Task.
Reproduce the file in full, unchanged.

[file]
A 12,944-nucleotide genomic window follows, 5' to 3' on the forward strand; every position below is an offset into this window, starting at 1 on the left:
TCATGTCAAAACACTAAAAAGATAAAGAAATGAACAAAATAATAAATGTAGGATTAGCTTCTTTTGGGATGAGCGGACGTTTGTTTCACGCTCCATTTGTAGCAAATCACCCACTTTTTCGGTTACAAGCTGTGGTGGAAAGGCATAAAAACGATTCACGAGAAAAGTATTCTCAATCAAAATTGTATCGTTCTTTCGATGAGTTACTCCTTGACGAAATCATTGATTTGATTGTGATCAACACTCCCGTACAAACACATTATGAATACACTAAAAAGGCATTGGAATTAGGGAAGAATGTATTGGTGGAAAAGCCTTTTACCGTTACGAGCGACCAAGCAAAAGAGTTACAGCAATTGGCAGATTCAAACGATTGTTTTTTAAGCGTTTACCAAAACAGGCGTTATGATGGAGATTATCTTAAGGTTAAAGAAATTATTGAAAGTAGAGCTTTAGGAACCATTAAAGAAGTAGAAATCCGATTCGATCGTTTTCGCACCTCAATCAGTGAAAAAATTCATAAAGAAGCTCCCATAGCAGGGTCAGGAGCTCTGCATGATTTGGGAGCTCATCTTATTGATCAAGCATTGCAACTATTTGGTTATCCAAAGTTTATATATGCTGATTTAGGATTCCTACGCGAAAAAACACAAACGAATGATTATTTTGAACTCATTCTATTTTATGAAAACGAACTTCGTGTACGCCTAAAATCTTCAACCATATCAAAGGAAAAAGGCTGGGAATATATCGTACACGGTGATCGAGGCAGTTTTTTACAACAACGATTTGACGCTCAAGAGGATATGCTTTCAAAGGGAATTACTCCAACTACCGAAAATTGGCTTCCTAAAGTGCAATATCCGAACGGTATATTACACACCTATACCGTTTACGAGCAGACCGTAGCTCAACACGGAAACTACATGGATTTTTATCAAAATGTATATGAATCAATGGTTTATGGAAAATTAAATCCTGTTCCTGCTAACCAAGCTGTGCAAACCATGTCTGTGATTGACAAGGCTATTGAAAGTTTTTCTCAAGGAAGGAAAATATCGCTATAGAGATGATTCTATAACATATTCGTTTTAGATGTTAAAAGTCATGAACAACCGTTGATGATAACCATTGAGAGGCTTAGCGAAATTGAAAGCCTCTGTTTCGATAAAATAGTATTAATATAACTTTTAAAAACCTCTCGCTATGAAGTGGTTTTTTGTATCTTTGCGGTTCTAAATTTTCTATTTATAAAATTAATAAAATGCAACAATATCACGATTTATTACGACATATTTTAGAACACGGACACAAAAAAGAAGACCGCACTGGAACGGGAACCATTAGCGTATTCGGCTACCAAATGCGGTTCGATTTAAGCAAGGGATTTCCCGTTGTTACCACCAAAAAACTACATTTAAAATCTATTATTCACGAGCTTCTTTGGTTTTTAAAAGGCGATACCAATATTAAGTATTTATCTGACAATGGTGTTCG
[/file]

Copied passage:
A 12,944-nucleotide genomic window follows, 5' to 3' on the forward strand; every position below is an offset into this window, starting at 1 on the left:
TCATGTCAAAACACTAAAAAGATAAAGAAATGAACAAAATAATAAATGTAGGATTAGCTTCTTTTGGGATGAGCGGACGTTTGTTTCACGCTCCATTTGTAGCAAATCACCCACTTTTTCGGTTACAAGCTGTGGTGGAAAGGCATAAAAACGATTCACGAGAAAAGTATTCTCAATCAAAATTGTATCGTTCTTTCGATGAGTTACTCCTTGACGAAATCATTGATTTGATTGTGATCAACACTCCCGTACAAACACATTATGAATACACTAAAAAGGCATTGGAATTAGGGAAGAATGTATTGGTGGAAAAGCCTTTTACCGTTACGAGCGACCAAGCAAAAGAGTTACAGCAATTGGCAGATTCAAACGATTGTTTTTTAAGCGTTTACCAAAACAGGCGTTATGATGGAGATTATCTTAAGGTTAAAGAAATTATTGAAAGTAGAGCTTTAGGAACCATTAAAGAAGTAGAAATCCGATTCGATCGTTTTCGCACCTCAATCAGTGAAAAAATTCATAAAGAAGCTCCCATAGCAGGGTCAGGAGCTCTGCATGATTTGGGAGCTCATCTTATTGATCAAGCATTGCAACTATTTGGTTATCCAAAGTTTATATATGCTGATTTAGGATTCCTACGCGAAAAAACACAAACGAATGATTATTTTGAACTCATTCTATTTTATGAAAACGAACTTCGTGTACGCCTAAAATCTTCAACCATATCAAAGGAAAAAGGCTGGGAATATATCGTACACGGTGATCGAGGCAGTTTTTTACAACAACGATTTGACGCTCAAGAGGATATGCTTTCAAAGGGAATTACTCCAACTACCGAAAATTGGCTTCCTAAAGTGCAATATCCGAACGGTATATTACACACCTATACCGTTTACGAGCAGACCGTAGCTCAACACGGAAACTACATGGATTTTTATCAAAATGTATATGAATCAATGGTTTATGGAAAATTAAATCCTGTTCCTGCTAACCAAGCTGTGCAAACCATGTCTGTGATTGACAAGGCTATTGAAAGTTTTTCTCAAGGAAGGAAAATATCGCTATAGAGATGATTCTATAACATATTCGTTTTAGATGTTAAAAGTCATGAACAACCGTTGATGATAACCATTGAGAGGCTTAGCGAAATTGAAAGCCTCTGTTTCGATAAAATAGTATTAATATAACTTTTAAAAACCTCTCGCTATGAAGTGGTTTTTTGTATCTTTGCGGTTCTAAATTTTCTATTTATAAAATTAATAAAATGCAACAATATCACGATTTATTACGACATATTTTAGAACACGGACACAAAAAAGAAGACCGCACTGGAACGGGAACCATTAGCGTATTCGGCTACCAAATGCGGTTCGATTTAAGCAAGGGATTTCCCGTTGTTACCACCAAAAAACTACATTTAAAATCTATTATTCACGAGCTTCTTTGGTTTTTAAAAGGCGATACCAATATTAAGTATTTATCTGACAATGGTGTTCG